Under the name “Not one more”, SCA is starting a unique initiative to reduce accidents involving timber trucks and to make timber transport safer. Some 600 drivers and fleet owners are now to receive training. “Our goal is that everyone can travel and arrive home safely,” says Lars Nolander, Logistics Manager at SCA Skog.
About 70 haulers, employing more than 500 drivers, assist SCA in its timber transportation. In recent years, SCA’s timber transportation vehicles have been involved in several serious accidents or near accidents, some of which were fatal.
“Nobody should be injured or die because we need to transport timber, it’s as simple as that. The accidents made us realize that we must take action and create greater awareness and knowledge about the risks of working in a timber logistics chain,” says Lars.
Powerful training initiative
Under the name “Inte en till” (Not one more), SCA is starting a unique initiative to reduce accidents involving timber trucks and to make timber transport safer. Together with NTF, SCA is now launching a powerful training for all drivers and fleet owners.
“At SCA, we have strong focus on sustainability. The creation of safer and more secure timber transportation is a way to protect people, both timber truck drivers and people who meet them on the roads. In this manner, we can contribute to a safer and more sustainable society,” says Lars.
“This initiative is an extension of our safety efforts in recent years where we have focused on the importance of high-visibility workwear, instructions for safe distances and risk observations. We are now intensifying this work and moving it closer to the actual drivers.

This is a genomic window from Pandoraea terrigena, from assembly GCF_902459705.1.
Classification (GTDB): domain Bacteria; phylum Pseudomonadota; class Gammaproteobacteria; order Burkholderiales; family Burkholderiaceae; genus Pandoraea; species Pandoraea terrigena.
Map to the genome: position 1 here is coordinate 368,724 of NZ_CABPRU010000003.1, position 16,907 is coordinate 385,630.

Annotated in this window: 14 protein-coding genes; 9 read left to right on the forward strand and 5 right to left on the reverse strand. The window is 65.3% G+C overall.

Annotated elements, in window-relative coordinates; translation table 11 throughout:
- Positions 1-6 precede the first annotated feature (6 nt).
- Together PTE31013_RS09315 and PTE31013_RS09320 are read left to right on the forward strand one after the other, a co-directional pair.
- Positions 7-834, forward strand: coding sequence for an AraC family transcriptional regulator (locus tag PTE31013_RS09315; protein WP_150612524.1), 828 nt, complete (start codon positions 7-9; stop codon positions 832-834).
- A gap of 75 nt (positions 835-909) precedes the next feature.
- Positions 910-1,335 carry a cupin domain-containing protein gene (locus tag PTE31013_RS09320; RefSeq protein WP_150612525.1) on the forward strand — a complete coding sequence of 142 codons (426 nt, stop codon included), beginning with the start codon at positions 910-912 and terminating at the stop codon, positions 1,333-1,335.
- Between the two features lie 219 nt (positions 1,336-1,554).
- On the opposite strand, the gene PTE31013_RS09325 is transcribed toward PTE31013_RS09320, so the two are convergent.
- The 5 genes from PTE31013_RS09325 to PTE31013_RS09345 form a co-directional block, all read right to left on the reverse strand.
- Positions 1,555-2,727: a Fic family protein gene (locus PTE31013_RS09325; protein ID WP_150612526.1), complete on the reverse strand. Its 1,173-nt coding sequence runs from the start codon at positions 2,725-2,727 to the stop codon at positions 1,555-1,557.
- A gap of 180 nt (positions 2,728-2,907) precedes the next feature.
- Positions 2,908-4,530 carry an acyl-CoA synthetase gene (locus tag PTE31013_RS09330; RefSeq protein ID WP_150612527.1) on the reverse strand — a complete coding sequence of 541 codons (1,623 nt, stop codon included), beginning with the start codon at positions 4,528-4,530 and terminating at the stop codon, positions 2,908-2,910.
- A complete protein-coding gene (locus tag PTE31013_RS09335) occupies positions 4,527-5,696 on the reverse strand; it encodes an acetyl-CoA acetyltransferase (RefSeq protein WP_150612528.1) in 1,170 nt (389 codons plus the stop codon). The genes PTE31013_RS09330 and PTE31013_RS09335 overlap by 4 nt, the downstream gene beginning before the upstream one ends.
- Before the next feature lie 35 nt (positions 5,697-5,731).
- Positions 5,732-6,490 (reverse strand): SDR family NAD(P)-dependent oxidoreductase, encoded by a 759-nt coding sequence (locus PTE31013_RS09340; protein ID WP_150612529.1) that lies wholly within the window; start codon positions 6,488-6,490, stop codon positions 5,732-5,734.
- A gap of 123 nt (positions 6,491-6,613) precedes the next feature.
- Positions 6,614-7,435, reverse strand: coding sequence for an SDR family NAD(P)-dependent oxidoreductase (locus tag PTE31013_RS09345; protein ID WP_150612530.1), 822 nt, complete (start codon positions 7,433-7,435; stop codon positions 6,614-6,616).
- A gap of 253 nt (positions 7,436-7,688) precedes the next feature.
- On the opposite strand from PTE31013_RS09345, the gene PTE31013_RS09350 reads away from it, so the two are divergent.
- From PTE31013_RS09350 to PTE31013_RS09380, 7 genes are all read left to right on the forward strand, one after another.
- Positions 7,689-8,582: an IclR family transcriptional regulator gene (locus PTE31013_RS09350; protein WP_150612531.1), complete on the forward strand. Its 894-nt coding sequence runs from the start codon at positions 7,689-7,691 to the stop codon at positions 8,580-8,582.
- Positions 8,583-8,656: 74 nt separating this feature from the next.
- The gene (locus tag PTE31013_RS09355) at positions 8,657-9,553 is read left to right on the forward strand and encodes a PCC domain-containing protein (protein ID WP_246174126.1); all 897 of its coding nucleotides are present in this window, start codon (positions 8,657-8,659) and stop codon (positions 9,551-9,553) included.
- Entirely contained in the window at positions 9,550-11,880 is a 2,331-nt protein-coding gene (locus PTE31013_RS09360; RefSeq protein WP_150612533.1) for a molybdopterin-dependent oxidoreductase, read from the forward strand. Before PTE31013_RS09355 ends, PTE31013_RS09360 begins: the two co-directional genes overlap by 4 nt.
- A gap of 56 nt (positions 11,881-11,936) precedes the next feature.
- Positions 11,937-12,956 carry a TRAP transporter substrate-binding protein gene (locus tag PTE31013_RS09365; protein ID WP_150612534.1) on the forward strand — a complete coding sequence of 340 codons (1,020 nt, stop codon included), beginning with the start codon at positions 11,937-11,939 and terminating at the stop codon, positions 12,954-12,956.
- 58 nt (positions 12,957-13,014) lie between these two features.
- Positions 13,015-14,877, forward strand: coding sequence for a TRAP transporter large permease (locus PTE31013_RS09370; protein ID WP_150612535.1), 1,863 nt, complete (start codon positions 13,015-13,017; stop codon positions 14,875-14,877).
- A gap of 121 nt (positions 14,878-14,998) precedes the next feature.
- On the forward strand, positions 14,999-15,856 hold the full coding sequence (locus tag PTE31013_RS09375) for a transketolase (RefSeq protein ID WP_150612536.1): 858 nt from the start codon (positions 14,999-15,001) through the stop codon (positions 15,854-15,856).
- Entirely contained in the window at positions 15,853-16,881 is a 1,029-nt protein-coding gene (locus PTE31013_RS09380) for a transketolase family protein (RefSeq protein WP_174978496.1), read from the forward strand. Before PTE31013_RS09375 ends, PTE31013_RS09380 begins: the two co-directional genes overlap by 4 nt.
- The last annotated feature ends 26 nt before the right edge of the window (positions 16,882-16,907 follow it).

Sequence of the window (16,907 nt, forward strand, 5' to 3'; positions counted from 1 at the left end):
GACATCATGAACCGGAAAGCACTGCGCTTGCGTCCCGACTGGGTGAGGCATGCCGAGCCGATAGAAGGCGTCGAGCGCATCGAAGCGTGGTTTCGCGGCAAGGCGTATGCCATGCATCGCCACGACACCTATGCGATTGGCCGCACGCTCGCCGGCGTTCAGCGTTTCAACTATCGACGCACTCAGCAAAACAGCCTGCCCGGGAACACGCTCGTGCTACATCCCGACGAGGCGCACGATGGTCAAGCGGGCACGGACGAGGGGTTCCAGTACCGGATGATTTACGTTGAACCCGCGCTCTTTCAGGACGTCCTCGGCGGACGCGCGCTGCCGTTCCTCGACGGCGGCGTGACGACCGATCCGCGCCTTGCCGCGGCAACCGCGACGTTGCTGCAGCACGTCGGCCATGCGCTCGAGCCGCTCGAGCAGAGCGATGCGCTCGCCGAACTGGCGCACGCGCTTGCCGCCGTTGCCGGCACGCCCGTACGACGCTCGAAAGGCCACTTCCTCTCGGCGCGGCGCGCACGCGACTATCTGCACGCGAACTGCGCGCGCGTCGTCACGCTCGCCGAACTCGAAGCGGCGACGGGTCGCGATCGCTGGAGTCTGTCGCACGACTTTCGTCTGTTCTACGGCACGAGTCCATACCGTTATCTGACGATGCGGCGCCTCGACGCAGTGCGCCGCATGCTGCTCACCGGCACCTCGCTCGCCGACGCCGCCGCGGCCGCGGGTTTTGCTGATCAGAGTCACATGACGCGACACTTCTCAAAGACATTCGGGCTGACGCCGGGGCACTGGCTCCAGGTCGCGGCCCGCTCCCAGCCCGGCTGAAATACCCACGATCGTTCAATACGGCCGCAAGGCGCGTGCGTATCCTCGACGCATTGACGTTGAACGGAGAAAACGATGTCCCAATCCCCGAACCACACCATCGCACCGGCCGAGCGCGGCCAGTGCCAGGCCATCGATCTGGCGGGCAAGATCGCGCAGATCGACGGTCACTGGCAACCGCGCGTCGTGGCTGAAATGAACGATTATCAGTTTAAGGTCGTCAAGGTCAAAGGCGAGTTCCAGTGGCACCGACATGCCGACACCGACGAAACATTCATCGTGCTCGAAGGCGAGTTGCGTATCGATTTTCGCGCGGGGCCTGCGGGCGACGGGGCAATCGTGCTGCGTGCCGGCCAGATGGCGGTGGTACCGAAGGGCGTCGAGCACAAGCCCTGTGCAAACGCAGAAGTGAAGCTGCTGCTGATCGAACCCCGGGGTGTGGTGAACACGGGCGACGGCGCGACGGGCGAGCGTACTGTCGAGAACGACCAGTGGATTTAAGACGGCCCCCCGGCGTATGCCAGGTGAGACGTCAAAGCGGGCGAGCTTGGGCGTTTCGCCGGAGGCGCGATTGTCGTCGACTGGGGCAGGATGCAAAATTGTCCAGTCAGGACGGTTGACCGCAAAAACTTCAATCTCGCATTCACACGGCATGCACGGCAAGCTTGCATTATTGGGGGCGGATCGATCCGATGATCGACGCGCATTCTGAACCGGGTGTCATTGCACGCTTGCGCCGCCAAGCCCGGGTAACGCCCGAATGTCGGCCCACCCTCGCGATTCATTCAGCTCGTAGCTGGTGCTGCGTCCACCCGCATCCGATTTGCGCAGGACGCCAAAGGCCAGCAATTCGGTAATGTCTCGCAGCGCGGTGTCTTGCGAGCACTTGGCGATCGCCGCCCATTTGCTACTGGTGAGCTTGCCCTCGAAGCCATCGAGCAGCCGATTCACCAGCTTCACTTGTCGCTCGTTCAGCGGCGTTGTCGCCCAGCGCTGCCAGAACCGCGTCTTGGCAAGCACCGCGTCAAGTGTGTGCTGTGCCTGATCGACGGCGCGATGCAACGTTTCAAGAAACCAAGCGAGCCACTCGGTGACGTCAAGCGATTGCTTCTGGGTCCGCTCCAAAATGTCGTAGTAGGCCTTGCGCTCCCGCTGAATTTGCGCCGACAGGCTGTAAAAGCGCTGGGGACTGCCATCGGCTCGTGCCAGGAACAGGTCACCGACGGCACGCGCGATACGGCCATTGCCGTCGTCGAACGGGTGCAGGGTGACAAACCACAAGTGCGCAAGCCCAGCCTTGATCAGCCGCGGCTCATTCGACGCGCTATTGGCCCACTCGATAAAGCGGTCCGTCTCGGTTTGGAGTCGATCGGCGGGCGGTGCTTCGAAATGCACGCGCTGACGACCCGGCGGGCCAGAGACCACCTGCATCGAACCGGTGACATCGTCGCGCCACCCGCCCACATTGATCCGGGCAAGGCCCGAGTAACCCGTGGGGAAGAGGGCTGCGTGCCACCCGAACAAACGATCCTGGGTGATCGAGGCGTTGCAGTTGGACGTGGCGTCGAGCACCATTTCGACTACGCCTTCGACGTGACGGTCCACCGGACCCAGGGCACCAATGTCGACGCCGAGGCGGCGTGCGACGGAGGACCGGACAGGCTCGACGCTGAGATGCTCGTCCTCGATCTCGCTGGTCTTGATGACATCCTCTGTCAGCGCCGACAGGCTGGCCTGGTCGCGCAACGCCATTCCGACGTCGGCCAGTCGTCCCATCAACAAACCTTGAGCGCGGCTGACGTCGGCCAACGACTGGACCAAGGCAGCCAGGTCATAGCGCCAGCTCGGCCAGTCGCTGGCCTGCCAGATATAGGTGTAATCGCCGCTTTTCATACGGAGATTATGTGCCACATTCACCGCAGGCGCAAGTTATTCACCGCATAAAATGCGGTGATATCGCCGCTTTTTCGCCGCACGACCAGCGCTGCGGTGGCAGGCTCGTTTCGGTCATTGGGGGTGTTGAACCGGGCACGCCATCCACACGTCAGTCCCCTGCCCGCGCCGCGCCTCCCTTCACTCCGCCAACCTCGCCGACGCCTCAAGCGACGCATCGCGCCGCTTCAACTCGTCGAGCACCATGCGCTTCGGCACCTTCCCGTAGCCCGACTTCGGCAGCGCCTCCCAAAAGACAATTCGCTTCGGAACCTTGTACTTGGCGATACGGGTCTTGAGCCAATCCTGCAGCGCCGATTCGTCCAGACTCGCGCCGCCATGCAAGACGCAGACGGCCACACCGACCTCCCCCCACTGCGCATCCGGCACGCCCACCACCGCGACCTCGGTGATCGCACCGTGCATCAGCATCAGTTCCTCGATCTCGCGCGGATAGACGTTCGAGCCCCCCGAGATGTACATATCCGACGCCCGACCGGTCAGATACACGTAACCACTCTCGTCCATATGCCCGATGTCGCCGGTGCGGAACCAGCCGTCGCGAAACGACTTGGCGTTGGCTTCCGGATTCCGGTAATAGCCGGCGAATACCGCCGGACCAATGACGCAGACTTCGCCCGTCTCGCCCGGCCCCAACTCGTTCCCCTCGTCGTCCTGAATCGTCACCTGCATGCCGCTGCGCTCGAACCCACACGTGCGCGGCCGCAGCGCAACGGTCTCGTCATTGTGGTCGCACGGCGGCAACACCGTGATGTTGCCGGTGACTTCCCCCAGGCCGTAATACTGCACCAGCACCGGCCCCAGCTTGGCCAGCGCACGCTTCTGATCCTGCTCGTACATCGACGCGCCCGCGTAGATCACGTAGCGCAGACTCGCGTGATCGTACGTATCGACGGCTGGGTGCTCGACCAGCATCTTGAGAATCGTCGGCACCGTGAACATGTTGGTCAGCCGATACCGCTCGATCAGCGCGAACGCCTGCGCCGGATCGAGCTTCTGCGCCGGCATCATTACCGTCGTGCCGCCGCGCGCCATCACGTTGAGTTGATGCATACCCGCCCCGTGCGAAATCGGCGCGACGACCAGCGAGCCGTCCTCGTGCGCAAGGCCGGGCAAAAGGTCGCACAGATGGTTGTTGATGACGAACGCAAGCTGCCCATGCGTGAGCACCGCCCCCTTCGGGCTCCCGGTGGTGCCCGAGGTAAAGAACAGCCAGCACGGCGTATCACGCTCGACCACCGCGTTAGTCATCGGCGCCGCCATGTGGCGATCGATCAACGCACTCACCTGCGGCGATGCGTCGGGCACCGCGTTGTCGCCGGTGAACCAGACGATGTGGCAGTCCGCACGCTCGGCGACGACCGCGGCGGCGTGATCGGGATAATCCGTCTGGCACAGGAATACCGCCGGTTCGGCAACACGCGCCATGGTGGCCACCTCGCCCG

Surveys and meetings
The initiative will start by interviewing some drivers, fleet owners and transport managers at SCA so NTF can obtain a picture of SCA’s day-to-day transportation. All participants subsequently answer a survey about how they view safety and how they act. The training sessions will begin after this.
“NTF’s training officers will travel across the north of Sweden and meet drivers and fleet owners in smaller groups. We anticipate between 70 and 90 meetings in total by spring 2020. When the training sessions are completed, we will hold a second survey.”
The project will start in May of this year when SCA holds two meetings with haulers in Piteå and Sundsvall.
“We are already receiving positive reactions from some haulers, but expect to hear more comments when we meet up. I believe many people are positive to the initiative, though it must also be understood that participants may need to examine their own “industry culture” – such as always wearing a seatbelt and keeping to the speed limit,” says Lars. “However, I am convinced that we can work together to make transportation safer. This is a first step of a process that will take several years, but it is important to save lives by getting started now!”
“I hope it will be copied by other transport purchasers in the forest industry.”
The Swedish National Society for Road Safety (NTF) is an independent organization formed in 1934 that works for the right for all people to safe and secure traffic.
Photo: Michael Engman